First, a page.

The Michigan Nurses Association (MNA) has filed eight unfair labor practice charges with the National Labor Relations Board (NLRB) against Duke LifePoint and Marquette General Hospital.
The charges, which were filed on Oct. 18, include Coercive Statements (Threats, Promises of Benefits, etc.), Repudiation/Modification of Contract, Lockout, Coercive Rules, Changes in Terms and Conditions of Employment, Concerted Activities (Retaliation, Discharge, Discipline), Coercive Actions (Surveillance, etc.), and Refusal to Bargain/Bad Faith Bargaining (including surface bargaining/direct dealing).
These charges came after the result of the 48-hour strike that the MNA hosted because of alleged issues of understaffing and concerns of patient safety within the hospital.
There are three more bargaining sessions to be held in November, according to the MNA.
Victor Harrington, regional director of marketing and business development at UP Health Systems (UPHS), stated that Marquette has not been notified of any charge filed with the NLRB and therefore cannot comment on any specific allegations or details.
“Pending receipt of a charge, we would of course gladly work with the NLRB on appropriate resolution. It is not unexpected that the MNA would take this action, as it is a common pressure tactic unions use in conjunction with a strike,” Harrington said in a statement.
Previously in September, the Michigan Department of Health and Human Services (DHHS) paid an unexpected visit to Marquette General, and looked into the nurses’ complaints of understaffing. Nurses and other staff members were interviewed during the process and hospital records were also examined. According to the MNA, nurses who filed the complaints were not interviewed or contacted during the process.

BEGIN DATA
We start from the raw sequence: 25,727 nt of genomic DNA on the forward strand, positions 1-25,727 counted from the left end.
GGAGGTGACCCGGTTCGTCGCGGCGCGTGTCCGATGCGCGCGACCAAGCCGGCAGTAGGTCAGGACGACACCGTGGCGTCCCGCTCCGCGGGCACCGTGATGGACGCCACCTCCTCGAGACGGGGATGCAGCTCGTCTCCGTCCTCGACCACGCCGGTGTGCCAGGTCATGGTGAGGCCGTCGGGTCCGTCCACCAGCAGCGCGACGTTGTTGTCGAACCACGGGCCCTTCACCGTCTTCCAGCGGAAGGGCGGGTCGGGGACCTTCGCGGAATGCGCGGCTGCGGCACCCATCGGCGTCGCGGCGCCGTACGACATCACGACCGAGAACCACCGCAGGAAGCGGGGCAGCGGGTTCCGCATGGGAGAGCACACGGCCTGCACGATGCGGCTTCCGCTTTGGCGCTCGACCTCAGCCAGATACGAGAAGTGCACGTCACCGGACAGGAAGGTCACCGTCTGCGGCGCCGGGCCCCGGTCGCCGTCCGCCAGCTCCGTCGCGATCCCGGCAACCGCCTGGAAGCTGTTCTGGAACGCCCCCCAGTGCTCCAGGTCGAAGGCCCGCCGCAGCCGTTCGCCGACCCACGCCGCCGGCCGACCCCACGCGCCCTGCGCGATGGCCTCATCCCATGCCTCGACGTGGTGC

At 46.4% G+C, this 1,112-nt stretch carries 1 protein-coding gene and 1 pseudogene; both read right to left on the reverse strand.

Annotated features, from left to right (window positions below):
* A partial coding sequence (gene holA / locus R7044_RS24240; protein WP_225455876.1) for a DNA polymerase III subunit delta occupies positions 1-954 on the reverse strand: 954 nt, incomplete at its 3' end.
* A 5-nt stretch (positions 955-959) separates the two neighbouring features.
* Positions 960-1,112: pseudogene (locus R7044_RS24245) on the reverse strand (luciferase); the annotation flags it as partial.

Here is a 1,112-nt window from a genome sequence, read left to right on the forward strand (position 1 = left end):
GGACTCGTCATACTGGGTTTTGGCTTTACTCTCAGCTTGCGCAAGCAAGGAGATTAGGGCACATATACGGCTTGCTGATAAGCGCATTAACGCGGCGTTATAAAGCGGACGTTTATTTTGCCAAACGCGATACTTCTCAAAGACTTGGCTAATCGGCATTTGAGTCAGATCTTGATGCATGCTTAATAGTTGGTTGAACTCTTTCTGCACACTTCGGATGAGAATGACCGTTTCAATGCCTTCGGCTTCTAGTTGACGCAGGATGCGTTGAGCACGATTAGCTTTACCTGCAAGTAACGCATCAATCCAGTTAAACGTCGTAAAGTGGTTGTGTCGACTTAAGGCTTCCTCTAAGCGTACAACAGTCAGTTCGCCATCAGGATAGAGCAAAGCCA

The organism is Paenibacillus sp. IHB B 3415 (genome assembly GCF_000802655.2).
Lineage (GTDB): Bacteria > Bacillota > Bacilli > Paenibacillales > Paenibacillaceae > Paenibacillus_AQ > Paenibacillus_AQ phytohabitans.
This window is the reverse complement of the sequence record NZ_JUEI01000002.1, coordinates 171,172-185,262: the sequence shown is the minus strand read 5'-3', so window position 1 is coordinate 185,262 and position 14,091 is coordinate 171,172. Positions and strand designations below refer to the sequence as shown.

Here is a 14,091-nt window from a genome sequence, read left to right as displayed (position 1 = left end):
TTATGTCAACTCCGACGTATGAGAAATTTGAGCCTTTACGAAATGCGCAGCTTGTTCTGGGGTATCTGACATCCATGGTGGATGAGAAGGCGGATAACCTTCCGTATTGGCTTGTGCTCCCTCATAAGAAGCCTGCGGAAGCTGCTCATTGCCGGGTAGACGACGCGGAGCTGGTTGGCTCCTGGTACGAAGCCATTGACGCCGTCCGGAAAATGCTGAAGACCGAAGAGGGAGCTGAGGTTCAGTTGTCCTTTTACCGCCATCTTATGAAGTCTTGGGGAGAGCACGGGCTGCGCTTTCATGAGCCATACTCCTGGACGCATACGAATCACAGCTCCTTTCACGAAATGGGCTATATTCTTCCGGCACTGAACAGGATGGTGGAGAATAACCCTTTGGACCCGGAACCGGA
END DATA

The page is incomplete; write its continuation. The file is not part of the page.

“Common sense suggests that a proper investigation prompted by the [Assignment Despite Objections] reports submitted to the state should include attempts to interview the nurses who filed the complaints,” said Stephanie DePetro, operating room nurse at UPHS Marquette and chief grievance officer of the MNA in a statement.
The Department concluded that no deficiencies were found in the investigations, and the hospital was in compliance with Medicare certification requirements.
“Receiving zero deficiencies from this team of highly experienced nurse surveyors is outstanding and a strong endorsement of the quality care being delivered daily at UPHS-Marquette. We know these results would not be possible without the hard work, dedication and tireless compassion of our employees, physicians and volunteers,” Harrington said. “It is our privilege to serve the healthcare needs of our community, and we will continue working to deliver the very best care to those we serve.”
The nurses, however, were not satisfied with the results of the investigation, and responded to UPHS’ statement.
“Marquette nurses will continue to advocate for the highest quality of patient care, because hospital safety is not a simple pass/fail endeavor. We have documented hundreds of patient safety concerns, and at this time, we are not convinced that the state has adequately looked into those issues,” DePetro said in a statement on the MNA website.
The MNA refused to provide a comment on the situation. More information about the MNA charges filed with NLRB can be found at nlrb.gov/case/18-CA-208284.